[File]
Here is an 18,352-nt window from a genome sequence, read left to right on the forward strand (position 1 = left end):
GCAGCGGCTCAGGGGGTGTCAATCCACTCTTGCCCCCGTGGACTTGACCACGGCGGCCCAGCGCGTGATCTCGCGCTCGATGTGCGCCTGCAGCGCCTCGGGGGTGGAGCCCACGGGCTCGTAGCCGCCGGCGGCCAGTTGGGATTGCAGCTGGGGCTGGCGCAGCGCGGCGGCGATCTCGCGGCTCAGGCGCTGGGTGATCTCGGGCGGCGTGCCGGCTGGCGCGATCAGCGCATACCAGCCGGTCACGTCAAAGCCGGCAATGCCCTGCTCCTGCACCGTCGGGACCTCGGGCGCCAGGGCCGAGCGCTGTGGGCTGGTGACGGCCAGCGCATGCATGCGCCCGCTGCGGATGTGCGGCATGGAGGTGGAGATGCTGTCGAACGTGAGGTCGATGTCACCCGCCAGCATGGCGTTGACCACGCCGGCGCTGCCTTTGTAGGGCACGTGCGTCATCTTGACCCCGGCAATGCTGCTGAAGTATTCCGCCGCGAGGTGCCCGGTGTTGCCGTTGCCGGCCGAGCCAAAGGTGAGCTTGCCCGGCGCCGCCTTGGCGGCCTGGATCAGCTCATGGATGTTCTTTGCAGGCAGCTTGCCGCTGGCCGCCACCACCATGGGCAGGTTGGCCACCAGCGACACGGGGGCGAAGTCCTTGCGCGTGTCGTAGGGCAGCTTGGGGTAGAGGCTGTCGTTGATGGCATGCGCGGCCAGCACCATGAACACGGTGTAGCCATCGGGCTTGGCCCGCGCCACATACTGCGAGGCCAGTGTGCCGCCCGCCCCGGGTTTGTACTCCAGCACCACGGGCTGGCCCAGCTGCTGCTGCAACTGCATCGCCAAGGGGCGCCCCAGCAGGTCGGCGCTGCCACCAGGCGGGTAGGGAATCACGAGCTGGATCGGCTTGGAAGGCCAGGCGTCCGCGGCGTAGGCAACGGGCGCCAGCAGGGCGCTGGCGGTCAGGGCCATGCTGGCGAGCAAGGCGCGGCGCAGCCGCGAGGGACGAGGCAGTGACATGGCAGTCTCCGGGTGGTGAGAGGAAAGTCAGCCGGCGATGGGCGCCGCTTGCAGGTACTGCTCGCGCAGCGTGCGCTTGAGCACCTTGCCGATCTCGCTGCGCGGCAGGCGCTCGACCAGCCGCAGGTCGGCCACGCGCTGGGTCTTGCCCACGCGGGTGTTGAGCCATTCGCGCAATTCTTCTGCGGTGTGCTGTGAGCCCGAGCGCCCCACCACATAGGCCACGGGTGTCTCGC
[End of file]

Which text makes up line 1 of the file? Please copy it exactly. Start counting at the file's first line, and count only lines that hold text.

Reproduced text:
Here is an 18,352-nt window from a genome sequence, read left to right on the forward strand (position 1 = left end):